Even though most of the country is in lockdown there are still plenty of ways to get explore the past! Amy Brunskill has put together a selection of online resources for you to peruse from home.
Author: Amy Brunskill
As we write this, many parts of the UK are in different stages of lockdown, and it is uncertain how COVID-19 restrictions will affect the opening of museums and heritage sites in the coming weeks. Whatever happens, though, there are still many ways to get involved in heritage, history, and archaeology-related activities from home. Amy Brunskill has gathered a wide variety of options below.
Among the 856 heraldic shields emblazoned on the ceilings of the cloister of Canterbury Cathedral is hidden a story of the social and political history of 14thand 15th-century England. In this large and intensively researched volume, Paul A Fox sets out to unravel the connections between the families and individuals recorded here, and the man behind its construction, Archbishop Thomas Arundel.
As we find online resources more necessary than ever, we have put together a selection of options to ensure that you can still get your heritage fix wherever you are.
Dorset is rich in heritage, with an array of historical sites and towns, as well as unique natural landmarks. This book offers a beautifully illustrated introduction to the county’s history through a selection of pictures from the Historic England Archive.
In this book, Sally Foster and Sian Jones examine the history of the Cross and its replicas, challenging the traditional dismissal of historical reproductions as of less importance than the original. Their study shows that replicas play their own role in heritage landscapes, which is worth considering when looking at object biographies.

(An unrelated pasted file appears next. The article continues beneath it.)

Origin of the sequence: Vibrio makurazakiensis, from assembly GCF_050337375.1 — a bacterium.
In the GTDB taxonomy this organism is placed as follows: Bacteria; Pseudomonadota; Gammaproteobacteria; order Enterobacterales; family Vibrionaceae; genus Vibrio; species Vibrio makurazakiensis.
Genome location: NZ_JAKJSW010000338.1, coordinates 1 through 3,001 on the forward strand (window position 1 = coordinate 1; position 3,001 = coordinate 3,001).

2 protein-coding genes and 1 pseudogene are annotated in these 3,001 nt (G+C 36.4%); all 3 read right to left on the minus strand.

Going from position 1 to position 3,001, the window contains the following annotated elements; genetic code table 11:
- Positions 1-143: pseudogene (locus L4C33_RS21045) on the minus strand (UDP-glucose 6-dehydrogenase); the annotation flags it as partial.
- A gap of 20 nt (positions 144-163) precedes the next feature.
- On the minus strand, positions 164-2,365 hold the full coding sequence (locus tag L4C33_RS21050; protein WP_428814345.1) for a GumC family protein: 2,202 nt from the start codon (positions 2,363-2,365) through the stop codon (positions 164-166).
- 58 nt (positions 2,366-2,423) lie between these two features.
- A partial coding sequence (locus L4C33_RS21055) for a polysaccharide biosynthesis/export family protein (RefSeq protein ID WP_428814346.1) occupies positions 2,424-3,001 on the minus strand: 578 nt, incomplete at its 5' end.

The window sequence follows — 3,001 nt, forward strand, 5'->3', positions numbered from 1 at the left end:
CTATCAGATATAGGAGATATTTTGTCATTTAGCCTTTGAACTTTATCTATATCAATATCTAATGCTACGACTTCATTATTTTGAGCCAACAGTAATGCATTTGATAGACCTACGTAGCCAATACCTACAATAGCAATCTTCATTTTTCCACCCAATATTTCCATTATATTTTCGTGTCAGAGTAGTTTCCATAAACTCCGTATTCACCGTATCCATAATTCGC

A selection of archaeology-related activities and resources that you can enjoy from your sofa, and places you can visit in person.
A lack of sources regarding the Anglo-Saxon kingdom of Mercia has often led to it being overshadowed by other contemporary kingdoms, such as Wessex, in discussions of the Heptarchy, but in this book Annie Whitehead has gathered all of the available historical references to tell the story of the kingdom and the people who shaped it.
A survey of the area around the site of an Augustinian priory near Harlow, Essex, has uncovered the location of an annual medieval fair granted to the priory’s patron by Edward III in 1332.
New research involving a combination of geophysical mapping, sediment sampling, and the study of place-names has identified a network of waterways that ran through West Mainland Orkney in the Viking and late Norse period.